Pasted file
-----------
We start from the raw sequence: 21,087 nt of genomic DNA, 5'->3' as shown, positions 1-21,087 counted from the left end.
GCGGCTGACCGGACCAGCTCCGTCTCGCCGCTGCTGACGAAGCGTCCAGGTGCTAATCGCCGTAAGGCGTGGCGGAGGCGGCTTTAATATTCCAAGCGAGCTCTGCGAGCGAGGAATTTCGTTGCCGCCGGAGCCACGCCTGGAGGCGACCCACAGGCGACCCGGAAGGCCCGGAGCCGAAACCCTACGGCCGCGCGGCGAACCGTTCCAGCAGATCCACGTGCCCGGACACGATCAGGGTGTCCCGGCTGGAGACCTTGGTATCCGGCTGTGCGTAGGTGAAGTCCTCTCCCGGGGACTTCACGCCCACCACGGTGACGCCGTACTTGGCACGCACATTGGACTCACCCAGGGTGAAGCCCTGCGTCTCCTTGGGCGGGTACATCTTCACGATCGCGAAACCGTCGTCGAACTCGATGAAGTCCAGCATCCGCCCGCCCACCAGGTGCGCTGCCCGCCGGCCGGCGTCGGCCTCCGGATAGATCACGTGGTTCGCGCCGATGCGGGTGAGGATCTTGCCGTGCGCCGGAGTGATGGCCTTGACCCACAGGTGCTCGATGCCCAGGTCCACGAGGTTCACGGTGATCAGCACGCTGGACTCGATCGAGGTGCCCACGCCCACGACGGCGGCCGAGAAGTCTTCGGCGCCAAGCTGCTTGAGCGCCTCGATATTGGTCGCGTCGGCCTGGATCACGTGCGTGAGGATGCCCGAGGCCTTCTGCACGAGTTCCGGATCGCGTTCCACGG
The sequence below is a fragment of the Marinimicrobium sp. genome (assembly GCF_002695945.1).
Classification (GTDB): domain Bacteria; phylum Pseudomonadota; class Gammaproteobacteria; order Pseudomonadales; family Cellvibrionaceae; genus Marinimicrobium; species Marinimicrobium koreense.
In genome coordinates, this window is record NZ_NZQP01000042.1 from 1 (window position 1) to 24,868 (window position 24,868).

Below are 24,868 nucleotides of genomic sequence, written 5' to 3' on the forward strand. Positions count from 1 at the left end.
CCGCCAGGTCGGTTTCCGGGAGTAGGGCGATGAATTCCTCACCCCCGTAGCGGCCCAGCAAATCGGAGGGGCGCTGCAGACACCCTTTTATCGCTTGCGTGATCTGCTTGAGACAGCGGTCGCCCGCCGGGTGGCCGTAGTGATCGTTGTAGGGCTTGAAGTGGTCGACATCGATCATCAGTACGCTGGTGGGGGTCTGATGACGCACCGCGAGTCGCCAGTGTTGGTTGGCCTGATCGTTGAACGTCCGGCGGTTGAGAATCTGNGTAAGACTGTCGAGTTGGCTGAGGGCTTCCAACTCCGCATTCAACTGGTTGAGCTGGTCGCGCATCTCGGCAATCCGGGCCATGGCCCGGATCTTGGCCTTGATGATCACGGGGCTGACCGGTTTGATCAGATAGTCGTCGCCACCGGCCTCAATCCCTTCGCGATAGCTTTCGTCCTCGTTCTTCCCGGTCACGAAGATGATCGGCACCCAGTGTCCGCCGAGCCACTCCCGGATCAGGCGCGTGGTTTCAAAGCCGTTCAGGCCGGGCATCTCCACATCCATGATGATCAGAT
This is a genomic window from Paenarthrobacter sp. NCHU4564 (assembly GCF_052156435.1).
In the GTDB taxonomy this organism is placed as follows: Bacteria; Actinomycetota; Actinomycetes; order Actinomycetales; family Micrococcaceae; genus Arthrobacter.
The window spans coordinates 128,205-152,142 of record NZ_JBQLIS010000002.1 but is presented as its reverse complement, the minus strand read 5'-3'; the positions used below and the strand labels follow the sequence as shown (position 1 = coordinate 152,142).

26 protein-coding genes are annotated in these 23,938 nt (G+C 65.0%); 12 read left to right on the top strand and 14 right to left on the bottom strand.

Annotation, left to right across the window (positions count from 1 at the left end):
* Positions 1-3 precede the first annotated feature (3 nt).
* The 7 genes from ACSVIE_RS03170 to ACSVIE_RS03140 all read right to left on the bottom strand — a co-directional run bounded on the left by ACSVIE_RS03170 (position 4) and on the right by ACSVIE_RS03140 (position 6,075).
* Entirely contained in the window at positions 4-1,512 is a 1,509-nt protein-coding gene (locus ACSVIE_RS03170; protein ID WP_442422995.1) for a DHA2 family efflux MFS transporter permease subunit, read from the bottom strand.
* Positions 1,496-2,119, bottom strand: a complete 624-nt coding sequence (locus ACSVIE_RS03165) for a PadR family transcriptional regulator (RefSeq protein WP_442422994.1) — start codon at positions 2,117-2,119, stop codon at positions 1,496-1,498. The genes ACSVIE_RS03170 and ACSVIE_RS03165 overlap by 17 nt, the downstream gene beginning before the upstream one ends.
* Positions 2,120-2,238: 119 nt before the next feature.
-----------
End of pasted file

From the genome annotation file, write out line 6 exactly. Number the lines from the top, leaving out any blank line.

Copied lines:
Below are 24,868 nucleotides of genomic sequence, written 5' to 3' on the forward strand. Positions count from 1 at the left end.